To reduce the background of pSRKV004 without inserts after ligation, the ligation mixture was digested with EcoRV and NotI (New England BioLabs) and then transformed into *E. coli* 10G ELITE cells (Lucigen) via electroporation. Transformants were selected on lysogeny broth (LB) plates with 50 μg/ml Apramycin, and the pool of transformants underwent plasmid preparation (miniprep) using a commercial kit (Promega). The miniprep was again digested with EcoRV and NotI and the resulting library was introduced into the conjugation helper strain ET12567-pUZ8002 (37) via chemical transformation. Transformants were selected on LB + 15 μg/ml Chloramphenicol + 50 μg/ml Kanamycin and 50 μg/ml Apramycin plates, pooled, and grown in liquid LB containing 15 μg/ml Chloramphenicol, 50 μg/ml Kanamycin and 50 μg/ml Apramycin for 2-3 hours in a 37°C shaker.

This *E. coli* culture was used for conjugation into the desired *Streptomyces* strain according to a standard protocol (37). Briefly, the transformed conjugation helper strain was mixed with *Streptomyces* spores, the bacterial mix was grown on mannitol-salt (MS) agar for 16 hours and then overlaid with Apramycin (100 μg/ml) and Nalidixic acid (50 μg/ml). Strains successfully undergoing conjugation integrate the plasmid at a phage attachment site in their genomic DNA (38). Barcoded libraries were prepared by scraping spores from exconjugants and selecting against *E. coli* carryover by propagating the spores on *Streptomyces* Isolation Medium (37) supplemented with 50 μg/ml Nalidixic acid and 100 μg/ml Apramycin for two growth cycles.

### Strains and growth conditions

Five barcoded *Streptomyces* strains were chosen based on having more than 100 distinct barcodes per strain. These five strains were *S. coelicolor*, *S. albus J1074*, *S. G4A3* (39), *S. S26F9* (40), and *S. venezuelae*. Across all experiments, we observed a total of 283, 1611, 2534, 211, and 419 unique *N30* barcodes, respectively, for the 5 strains. Full concentration spore stocks were diluted 10-fold and 100-fold to generate three initial concentrations, and aliquoted into 8 replicates per concentration, each containing a single strain (120 total populations). Each replicate (30 μl) was used to inoculate 1 ml of 1/10^{th} concentration ISP2 liquid (10 g Malt extract, 4 g Yeast extract, and 4 g Dextrose per 1 L) in a sterile 1.5 ml polystyrene tube (Evergreen Scientific). A small hole was made in the cap of each tube to allow air flow. Tubes were incubated for 7.5 days at 28°C while shaking at 200 rpm.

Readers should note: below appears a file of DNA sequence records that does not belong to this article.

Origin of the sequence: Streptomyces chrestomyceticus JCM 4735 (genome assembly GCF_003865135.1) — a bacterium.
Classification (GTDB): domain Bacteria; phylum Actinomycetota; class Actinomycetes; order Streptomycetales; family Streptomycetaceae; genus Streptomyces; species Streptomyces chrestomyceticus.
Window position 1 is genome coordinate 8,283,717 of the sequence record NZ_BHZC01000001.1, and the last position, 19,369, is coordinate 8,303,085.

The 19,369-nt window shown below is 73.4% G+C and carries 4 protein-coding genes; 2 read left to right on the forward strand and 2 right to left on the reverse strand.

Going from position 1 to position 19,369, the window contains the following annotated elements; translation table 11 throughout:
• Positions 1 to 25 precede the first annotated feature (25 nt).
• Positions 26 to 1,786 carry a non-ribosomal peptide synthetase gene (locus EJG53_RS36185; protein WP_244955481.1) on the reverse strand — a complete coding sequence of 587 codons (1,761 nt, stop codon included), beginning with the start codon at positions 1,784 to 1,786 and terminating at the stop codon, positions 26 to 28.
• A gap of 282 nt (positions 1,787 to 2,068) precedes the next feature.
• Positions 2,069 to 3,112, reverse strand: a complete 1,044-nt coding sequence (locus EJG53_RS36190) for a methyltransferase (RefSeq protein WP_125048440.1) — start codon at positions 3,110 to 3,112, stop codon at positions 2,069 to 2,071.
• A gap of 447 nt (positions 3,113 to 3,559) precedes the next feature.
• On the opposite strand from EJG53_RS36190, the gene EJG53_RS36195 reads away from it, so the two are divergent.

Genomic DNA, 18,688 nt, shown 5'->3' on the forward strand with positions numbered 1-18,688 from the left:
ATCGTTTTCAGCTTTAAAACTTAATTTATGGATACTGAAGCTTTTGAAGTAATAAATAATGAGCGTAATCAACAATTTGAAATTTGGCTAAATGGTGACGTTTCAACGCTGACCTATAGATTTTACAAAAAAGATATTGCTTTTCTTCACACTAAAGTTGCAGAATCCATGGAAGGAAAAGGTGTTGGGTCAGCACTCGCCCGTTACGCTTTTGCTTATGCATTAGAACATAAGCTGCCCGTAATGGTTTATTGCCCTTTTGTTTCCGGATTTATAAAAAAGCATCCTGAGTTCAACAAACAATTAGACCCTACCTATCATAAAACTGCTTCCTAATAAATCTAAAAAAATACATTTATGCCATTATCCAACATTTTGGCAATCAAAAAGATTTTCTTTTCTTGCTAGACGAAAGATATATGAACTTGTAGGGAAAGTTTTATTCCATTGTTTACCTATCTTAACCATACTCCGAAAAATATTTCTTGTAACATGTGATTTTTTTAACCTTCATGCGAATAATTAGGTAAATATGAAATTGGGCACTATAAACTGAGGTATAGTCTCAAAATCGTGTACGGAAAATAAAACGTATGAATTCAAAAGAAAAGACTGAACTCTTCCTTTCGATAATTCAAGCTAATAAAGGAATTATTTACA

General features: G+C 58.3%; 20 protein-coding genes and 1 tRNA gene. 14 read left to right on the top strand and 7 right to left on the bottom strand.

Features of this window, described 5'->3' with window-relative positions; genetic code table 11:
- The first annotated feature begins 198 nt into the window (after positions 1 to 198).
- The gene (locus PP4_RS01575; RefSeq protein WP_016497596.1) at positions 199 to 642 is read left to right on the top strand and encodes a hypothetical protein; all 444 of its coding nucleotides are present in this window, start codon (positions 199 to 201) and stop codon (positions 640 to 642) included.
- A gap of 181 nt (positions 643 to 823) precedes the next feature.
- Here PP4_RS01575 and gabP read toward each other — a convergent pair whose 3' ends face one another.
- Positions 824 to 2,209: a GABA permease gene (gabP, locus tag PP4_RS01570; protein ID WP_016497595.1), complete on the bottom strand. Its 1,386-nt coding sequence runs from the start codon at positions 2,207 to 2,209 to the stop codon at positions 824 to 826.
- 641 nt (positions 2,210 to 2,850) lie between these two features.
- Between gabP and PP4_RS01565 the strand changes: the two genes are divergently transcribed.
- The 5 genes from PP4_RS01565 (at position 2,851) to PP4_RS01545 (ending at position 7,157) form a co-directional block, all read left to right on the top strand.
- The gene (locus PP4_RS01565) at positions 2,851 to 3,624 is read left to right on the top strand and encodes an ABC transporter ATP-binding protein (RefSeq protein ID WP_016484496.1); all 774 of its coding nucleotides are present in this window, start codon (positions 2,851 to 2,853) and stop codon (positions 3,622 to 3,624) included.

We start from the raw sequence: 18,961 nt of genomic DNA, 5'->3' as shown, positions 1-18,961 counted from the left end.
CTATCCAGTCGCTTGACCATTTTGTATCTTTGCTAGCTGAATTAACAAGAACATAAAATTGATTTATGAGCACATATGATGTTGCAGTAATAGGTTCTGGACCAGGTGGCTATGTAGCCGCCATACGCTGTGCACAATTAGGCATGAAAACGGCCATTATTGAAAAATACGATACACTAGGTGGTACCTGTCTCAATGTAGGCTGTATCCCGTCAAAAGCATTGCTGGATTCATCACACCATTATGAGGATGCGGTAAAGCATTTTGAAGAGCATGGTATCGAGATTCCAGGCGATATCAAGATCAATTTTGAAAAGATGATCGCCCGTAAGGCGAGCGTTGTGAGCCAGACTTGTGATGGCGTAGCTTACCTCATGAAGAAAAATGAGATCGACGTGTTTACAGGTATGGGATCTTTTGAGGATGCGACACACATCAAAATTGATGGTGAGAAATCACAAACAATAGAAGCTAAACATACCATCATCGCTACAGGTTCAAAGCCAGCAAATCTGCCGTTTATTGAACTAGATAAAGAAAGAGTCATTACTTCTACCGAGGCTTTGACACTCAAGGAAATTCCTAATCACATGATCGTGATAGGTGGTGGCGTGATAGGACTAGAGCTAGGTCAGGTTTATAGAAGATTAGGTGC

### DNA extraction and sequencing

After growth, strains were centrifuged at 2000 rpm for 10 minutes to pellet the cells. A 750 μl volume of supernatant was removed, leaving about 150 μl remaining. Note that about 10% of the original volume was lost to evaporation during growth. The remaining volume containing mycelium was sonicated at 100% amplitude for 3 minutes using a Model 505 Sonicator with Cup Horn (QSonica) while the samples were completely enclosed. After sonication, the samples were centrifuged, and the supernatant containing DNA was used as template for PCR amplification.

PCR primers (Table S2) were designed with unique 8-nucleotide i5 and i7 index sequences and Illumina adapters. The random barcode (*N30*) sequence occurs at the start of the sequencing read to assist with cluster detection on the Illumina platform. Since strains could be distinguished by their sequence specific barcode (*S20*), we amplified each replicate using a unique dual-index combination, but used the same set of combinations for all 5 strains. Hence, the *S20* region effectively acted as a third index sequence that allowed the 5 strains sharing dual-index primers to be correctly de-multiplexed. This permitted all 24 samples per strain to be multiplexed without needing to have some samples only separated by a single i5 or i7 index. All strains were amplified separately before pooling, requiring a total of 120 PCR reactions (5 strains with 24 replicates each). In addition, we performed two more technical (PCR) replicates of one sample belonging to each strain.